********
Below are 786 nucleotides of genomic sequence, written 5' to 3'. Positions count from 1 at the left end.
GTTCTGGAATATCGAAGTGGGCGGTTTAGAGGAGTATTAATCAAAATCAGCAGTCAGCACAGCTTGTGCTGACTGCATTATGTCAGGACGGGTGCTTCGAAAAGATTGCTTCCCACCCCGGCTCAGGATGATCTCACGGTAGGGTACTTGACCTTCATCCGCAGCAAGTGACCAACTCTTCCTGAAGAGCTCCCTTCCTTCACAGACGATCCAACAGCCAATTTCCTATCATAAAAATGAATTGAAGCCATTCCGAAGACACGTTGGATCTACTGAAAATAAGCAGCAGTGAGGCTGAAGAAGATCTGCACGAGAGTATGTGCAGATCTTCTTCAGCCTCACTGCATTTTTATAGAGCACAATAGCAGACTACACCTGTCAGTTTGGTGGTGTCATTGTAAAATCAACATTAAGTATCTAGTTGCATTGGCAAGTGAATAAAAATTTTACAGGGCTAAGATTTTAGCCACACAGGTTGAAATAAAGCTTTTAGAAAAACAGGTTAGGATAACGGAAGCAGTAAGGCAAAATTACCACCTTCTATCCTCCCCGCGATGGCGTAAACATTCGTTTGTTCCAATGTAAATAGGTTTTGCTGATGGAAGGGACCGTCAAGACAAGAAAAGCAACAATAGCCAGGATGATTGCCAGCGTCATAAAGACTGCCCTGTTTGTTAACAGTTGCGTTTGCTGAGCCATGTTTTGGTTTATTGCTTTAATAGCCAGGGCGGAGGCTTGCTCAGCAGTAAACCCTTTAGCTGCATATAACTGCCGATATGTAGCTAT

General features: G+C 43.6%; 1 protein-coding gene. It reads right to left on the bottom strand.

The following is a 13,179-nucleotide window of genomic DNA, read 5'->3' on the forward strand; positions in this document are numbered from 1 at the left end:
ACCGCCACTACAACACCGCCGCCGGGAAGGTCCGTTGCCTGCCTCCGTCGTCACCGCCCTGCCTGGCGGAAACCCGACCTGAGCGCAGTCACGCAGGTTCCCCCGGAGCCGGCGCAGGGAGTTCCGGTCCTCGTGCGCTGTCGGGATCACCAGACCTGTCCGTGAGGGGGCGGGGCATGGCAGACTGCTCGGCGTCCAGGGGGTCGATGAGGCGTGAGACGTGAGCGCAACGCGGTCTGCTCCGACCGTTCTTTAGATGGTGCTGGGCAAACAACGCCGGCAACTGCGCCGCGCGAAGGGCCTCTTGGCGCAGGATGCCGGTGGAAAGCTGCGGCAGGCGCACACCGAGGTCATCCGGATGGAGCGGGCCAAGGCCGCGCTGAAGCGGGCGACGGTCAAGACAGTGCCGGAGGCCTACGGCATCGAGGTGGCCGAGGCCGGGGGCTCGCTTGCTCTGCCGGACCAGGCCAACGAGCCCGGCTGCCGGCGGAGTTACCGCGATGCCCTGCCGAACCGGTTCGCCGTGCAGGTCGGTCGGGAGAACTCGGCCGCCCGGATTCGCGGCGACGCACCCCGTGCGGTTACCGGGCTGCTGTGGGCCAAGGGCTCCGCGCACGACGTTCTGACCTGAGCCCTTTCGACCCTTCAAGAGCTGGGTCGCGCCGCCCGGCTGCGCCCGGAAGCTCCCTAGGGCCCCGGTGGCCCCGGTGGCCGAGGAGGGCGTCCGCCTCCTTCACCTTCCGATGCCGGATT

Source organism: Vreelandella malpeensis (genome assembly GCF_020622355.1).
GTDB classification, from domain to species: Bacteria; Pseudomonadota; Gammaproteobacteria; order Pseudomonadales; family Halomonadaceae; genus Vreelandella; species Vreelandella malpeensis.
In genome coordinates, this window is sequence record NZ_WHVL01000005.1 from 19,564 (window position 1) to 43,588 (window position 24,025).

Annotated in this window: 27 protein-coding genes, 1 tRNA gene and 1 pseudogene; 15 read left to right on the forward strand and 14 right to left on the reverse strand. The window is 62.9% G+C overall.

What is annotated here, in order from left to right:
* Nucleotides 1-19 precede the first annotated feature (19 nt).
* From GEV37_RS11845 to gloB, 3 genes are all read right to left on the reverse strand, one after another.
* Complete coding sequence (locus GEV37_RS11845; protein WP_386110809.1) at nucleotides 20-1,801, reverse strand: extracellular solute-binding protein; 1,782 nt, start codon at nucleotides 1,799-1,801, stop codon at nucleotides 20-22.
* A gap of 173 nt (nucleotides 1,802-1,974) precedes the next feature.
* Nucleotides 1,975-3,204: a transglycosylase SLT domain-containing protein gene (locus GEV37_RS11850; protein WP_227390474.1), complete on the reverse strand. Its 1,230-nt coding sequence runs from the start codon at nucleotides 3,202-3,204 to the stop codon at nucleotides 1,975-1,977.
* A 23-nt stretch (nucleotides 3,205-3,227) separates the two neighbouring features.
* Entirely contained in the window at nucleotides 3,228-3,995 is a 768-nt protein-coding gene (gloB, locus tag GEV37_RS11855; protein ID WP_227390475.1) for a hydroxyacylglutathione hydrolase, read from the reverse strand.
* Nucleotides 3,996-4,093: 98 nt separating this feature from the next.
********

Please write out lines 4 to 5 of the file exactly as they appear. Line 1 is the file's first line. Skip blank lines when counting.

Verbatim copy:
The following is a 13,179-nucleotide window of genomic DNA, read 5'->3' on the forward strand; positions in this document are numbered from 1 at the left end:
ACCGCCACTACAACACCGCCGCCGGGAAGGTCCGTTGCCTGCCTCCGTCGTCACCGCCCTGCCTGGCGGAAACCCGACCTGAGCGCAGTCACGCAGGTTCCCCCGGAGCCGGCGCAGGGAGTTCCGGTCCTCGTGCGCTGTCGGGATCACCAGACCTGTCCGTGAGGGGGCGGGGCATGGCAGACTGCTCGGCGTCCAGGGGGTCGATGAGGCGTGAGACGTGAGCGCAACGCGGTCTGCTCCGACCGTTCTTTAGATGGTGCTGGGCAAACAACGCCGGCAACTGCGCCGCGCGAAGGGCCTCTTGGCGCAGGATGCCGGTGGAAAGCTGCGGCAGGCGCACACCGAGGTCATCCGGATGGAGCGGGCCAAGGCCGCGCTGAAGCGGGCGACGGTCAAGACAGTGCCGGAGGCCTACGGCATCGAGGTGGCCGAGGCCGGGGGCTCGCTTGCTCTGCCGGACCAGGCCAACGAGCCCGGCTGCCGGCGGAGTTACCGCGATGCCCTGCCGAACCGGTTCGCCGTGCAGGTCGGTCGGGAGAACTCGGCCGCCCGGATTCGCGGCGACGCACCCCGTGCGGTTACCGGGCTGCTGTGGGCCAAGGGCTCCGCGCACGACGTTCTGACCTGAGCCCTTTCGACCCTTCAAGAGCTGGGTCGCGCCGCCCGGCTGCGCCCGGAAGCTCCCTAGGGCCCCGGTGGCCCCGGTGGCCGAGGAGGGCGTCCGCCTCCTTCACCTTCCGATGCCGGATT